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Supreme Court's Election-Year Term Opens With Insanity Case

Meeting for the first time in public since late June, the court opened a term that could reveal how far to the right and how fast the court's conservative majority will move

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    Supreme Court's Election-Year Term Opens With Insanity Case
    AP
    People line up in front of the U.S. Supreme Court, Monday, Oct. 7, 2019, in Washington.

    The Supreme Court began its election-year term Monday by wrestling over whether states must allow criminal defendants to plead insanity.

    The one minor surprise when the justices took the bench just after 10 o'clock was the absence of Justice Clarence Thomas. The 71-year-old Thomas was at home, likely with the flu, the court said.

    Justice Ruth Bader Ginsburg was in her customary seat to the left of Chief Justice John Roberts. The 86-year-old Ginsburg asked the first question in the insanity arguments.

    Ginsburg was treated this summer for a tumor on her pancreas.

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    Meeting for the first time in public since late June, the court opened a term that could reveal how far to the right and how fast the court's conservative majority will move, even as Roberts has made clear he wants to keep the court clear of Washington partisan politics. The court is beginning its second term with both of President Donald Trump's Supreme Court appointees, Justices Neil Gorsuch and Brett Kavanaugh, on board.

    The justices could be asked to intervene in disputes between congressional Democrats and the White House that might also involve the possible impeachment of the Republican president .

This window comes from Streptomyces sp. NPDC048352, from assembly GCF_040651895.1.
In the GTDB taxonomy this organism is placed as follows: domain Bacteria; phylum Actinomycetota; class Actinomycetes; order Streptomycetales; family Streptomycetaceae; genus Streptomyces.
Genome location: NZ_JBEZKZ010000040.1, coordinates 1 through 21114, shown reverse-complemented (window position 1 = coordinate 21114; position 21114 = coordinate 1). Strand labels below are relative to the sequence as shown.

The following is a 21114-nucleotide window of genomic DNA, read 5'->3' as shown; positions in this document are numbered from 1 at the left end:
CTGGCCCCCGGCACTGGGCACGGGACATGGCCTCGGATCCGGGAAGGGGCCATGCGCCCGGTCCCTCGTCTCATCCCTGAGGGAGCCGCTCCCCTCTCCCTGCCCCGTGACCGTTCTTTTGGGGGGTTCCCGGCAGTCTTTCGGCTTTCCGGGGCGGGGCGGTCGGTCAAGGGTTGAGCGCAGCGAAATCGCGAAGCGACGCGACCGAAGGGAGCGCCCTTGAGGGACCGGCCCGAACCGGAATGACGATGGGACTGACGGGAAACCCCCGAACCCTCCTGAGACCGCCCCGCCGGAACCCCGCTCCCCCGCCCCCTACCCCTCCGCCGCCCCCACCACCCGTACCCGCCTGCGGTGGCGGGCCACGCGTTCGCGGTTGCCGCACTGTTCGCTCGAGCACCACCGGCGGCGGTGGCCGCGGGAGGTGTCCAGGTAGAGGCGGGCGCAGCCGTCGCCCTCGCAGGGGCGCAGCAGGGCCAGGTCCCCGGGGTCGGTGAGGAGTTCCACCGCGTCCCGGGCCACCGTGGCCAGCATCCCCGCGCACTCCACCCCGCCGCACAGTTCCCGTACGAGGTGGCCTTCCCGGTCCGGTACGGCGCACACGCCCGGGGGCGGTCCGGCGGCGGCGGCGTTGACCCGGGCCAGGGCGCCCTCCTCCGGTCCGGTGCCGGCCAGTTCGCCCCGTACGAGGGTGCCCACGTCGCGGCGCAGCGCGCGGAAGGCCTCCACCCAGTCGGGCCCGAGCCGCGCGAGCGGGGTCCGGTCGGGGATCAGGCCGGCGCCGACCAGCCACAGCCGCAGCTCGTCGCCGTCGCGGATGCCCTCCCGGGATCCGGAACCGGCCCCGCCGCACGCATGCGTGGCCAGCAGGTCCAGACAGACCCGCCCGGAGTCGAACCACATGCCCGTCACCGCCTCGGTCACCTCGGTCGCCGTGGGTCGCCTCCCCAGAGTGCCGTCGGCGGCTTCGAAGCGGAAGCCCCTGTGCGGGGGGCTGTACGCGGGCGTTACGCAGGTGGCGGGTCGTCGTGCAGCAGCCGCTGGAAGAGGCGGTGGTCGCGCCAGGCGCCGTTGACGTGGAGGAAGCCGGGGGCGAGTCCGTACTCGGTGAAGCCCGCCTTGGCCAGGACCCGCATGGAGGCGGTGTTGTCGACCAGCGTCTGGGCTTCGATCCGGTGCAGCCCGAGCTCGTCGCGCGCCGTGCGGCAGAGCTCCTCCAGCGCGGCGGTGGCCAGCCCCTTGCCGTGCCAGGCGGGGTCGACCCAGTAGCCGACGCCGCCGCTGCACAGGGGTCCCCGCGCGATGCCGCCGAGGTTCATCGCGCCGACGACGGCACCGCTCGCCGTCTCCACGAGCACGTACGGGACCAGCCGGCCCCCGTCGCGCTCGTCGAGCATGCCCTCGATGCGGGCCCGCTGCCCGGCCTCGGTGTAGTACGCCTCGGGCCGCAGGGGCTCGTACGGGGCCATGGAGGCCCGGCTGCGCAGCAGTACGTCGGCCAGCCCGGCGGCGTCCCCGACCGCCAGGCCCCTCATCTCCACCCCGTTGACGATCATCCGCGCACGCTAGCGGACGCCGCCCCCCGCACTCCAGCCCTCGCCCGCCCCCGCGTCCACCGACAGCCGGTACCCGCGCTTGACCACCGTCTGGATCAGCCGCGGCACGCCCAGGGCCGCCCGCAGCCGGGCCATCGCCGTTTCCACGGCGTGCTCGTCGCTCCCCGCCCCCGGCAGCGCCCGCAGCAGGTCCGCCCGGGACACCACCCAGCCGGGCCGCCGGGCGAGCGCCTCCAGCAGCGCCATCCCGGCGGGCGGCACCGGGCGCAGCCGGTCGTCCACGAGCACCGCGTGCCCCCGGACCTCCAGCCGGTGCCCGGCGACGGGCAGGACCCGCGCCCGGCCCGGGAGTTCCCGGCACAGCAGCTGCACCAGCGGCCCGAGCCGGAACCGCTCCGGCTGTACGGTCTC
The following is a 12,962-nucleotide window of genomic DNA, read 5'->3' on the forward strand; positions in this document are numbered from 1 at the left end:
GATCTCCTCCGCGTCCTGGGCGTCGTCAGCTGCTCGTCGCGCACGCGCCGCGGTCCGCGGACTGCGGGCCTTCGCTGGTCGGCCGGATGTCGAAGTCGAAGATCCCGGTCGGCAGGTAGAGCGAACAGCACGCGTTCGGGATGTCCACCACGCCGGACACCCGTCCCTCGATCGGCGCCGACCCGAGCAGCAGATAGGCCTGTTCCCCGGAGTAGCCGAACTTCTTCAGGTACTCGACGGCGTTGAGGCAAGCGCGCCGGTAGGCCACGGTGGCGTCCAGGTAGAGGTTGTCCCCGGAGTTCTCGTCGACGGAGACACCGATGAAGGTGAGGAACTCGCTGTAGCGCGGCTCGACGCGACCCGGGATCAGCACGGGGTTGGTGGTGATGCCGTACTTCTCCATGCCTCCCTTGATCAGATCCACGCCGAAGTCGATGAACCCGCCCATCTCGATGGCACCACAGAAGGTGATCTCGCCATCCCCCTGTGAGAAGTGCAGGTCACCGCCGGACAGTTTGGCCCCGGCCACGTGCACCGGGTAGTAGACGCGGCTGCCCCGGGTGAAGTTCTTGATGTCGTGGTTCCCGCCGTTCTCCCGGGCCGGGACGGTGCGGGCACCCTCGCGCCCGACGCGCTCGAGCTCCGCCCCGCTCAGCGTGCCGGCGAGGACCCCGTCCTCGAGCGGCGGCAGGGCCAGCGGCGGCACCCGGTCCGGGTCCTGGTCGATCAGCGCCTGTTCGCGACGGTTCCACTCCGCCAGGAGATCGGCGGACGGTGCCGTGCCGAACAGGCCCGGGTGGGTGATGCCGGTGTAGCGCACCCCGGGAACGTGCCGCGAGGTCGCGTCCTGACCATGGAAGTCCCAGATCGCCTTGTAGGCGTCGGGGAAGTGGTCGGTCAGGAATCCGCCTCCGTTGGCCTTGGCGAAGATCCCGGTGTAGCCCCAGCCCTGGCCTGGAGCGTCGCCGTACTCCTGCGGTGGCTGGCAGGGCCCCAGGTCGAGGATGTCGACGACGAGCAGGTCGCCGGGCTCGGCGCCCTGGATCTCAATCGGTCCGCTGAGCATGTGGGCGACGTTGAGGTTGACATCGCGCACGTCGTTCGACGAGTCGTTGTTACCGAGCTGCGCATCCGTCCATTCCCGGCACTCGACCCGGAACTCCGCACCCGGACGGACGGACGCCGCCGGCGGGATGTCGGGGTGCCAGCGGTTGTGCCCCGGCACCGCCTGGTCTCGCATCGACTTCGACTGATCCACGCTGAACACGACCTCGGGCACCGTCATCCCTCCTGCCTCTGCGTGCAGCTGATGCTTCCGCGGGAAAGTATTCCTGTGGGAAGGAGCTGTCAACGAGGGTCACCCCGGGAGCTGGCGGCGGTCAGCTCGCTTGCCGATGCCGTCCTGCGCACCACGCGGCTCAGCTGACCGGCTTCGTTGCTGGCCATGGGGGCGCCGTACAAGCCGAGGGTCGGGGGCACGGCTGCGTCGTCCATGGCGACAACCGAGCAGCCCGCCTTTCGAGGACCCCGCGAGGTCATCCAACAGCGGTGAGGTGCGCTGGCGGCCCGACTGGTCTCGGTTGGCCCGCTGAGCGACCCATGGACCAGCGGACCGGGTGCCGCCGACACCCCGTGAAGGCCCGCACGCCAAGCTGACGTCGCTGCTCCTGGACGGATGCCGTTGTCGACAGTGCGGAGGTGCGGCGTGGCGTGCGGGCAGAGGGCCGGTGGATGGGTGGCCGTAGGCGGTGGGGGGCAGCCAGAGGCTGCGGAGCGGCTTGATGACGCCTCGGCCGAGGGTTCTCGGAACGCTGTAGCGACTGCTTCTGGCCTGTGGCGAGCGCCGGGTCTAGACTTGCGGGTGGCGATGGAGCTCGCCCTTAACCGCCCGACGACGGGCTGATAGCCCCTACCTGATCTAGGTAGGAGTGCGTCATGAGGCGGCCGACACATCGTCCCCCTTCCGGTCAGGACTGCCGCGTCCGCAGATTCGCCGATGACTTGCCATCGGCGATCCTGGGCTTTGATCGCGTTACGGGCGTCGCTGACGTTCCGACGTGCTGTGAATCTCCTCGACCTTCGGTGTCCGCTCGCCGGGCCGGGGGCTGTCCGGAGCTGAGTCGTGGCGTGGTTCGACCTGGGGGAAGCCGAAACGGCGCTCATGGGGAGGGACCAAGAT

Roberts would preside over a Senate trial of Trump if the House were to impeach him.

    Its biggest decisions, in cases involving abortion, protections for young immigrants and LGBT rights, are likely to be handed down in late June, four months before the election.

    The case about an insanity defense comes from Kansas, where James Kraig Kahler was sentenced to death for killing his estranged wife, two teenage daughters and his wife's grandmother.

    Kahler wanted to mount an insanity defense, but Kansas is one of four states that eliminated a defendant's ability to plead not guilty by reason of insanity. Idaho, Montana and Utah are the others. Alaska also limits the insanity defense.

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    It was unclear how the case would come out. Justice Elena Kagan suggested that even if Kahler were to win at the Supreme Court and could plead insanity, he ultimately would not get a reprieve from his conviction. In no state, she said, "would your client be found insane."

    The justices also were hearing arguments Monday in a challenge to a murder conviction by a non-unanimous jury in Louisiana.